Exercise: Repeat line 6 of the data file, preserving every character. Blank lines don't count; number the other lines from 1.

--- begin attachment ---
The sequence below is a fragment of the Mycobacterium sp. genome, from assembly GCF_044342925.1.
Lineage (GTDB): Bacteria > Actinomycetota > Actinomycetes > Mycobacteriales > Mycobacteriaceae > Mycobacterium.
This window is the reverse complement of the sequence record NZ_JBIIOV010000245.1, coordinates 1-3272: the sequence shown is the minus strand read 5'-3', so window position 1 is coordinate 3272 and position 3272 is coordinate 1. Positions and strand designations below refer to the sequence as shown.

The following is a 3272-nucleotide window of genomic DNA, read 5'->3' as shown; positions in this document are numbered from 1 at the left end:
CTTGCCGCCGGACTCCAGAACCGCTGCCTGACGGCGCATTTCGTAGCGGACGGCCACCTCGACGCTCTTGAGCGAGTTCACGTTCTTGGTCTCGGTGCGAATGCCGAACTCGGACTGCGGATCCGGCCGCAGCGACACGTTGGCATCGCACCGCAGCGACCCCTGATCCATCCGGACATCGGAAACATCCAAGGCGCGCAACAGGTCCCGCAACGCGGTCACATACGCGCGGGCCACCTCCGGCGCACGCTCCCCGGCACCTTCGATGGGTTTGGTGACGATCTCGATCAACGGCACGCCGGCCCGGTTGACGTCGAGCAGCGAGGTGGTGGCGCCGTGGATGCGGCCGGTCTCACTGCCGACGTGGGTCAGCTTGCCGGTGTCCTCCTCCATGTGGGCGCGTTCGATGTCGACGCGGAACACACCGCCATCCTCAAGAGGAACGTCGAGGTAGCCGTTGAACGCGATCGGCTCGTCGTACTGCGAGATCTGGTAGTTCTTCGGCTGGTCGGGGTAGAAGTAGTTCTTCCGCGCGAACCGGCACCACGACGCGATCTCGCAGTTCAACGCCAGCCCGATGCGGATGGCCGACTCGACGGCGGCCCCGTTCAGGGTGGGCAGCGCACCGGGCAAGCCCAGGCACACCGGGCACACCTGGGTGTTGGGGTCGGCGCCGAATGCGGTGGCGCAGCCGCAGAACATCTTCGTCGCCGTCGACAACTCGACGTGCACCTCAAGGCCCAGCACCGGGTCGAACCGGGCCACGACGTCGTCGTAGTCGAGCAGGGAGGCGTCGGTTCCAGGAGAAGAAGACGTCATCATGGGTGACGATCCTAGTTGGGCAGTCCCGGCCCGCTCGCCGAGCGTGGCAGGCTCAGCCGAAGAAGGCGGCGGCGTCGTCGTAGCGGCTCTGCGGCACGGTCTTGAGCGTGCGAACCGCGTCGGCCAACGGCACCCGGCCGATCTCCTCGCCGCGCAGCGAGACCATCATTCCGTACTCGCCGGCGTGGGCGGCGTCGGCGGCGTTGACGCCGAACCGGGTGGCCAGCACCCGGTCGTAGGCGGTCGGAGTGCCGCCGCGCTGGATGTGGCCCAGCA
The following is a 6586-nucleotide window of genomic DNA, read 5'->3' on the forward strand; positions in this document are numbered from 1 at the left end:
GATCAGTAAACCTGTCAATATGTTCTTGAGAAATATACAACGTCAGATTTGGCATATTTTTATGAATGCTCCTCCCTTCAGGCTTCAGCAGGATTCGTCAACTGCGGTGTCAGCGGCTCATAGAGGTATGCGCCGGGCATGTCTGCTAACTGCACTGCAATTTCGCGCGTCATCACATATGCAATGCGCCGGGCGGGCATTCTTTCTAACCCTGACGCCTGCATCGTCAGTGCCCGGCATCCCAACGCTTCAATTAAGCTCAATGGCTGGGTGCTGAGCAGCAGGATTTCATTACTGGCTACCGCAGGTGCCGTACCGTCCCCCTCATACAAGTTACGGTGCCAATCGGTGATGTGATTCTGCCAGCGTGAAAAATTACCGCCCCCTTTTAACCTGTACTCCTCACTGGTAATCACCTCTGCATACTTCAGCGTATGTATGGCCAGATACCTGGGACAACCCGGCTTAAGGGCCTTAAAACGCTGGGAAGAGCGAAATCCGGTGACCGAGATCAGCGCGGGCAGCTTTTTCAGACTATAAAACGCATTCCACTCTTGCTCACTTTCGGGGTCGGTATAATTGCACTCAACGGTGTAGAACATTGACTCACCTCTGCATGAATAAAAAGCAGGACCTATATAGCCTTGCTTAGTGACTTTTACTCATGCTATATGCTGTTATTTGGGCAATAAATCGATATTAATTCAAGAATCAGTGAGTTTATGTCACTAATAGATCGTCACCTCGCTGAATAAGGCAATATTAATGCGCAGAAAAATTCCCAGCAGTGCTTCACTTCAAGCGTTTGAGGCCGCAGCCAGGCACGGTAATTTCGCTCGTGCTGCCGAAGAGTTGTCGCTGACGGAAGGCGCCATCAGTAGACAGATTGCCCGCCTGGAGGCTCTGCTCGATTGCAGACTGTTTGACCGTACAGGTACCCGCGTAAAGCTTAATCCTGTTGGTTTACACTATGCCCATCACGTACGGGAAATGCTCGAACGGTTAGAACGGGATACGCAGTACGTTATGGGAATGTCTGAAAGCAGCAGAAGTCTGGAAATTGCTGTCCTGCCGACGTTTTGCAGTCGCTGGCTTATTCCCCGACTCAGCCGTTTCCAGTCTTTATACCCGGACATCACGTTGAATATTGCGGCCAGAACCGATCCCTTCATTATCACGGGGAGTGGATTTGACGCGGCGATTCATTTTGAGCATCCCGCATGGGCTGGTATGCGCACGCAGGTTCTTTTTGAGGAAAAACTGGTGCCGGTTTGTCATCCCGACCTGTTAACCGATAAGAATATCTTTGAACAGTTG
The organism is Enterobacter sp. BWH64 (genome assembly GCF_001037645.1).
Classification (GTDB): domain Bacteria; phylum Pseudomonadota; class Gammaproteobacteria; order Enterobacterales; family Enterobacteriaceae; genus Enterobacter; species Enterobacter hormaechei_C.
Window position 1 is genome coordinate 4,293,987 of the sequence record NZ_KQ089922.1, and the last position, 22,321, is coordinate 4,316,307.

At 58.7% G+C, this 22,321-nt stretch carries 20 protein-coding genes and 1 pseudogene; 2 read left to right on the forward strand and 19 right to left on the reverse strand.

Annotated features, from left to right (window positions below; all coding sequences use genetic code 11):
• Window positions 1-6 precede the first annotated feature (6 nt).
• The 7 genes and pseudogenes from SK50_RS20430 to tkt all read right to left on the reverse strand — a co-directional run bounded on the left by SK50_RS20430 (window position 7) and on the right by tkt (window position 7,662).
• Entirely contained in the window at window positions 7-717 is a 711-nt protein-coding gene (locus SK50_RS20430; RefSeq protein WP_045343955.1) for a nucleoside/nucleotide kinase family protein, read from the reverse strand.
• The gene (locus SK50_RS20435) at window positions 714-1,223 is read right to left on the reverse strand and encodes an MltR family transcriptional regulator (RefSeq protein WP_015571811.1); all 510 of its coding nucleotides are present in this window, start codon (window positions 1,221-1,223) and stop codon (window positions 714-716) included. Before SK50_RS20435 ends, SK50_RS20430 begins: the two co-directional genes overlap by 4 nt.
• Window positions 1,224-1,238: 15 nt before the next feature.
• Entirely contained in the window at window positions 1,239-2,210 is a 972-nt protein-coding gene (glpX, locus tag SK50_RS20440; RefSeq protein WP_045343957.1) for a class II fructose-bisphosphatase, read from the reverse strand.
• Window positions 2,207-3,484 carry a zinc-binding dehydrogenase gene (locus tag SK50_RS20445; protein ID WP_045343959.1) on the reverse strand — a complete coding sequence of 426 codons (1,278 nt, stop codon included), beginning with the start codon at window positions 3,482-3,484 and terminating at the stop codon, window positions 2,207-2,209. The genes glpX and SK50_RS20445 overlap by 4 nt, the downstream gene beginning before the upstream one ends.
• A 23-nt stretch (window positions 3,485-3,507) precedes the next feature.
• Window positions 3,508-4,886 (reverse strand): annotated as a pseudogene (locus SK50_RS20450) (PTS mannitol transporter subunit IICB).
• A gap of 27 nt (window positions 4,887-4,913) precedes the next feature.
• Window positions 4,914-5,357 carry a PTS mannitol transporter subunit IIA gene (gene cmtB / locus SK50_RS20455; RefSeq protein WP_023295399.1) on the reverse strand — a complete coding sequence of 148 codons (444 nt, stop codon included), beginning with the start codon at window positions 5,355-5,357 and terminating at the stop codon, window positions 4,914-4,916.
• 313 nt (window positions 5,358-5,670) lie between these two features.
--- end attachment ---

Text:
The following is a 6586-nucleotide window of genomic DNA, read 5'->3' on the forward strand; positions in this document are numbered from 1 at the left end: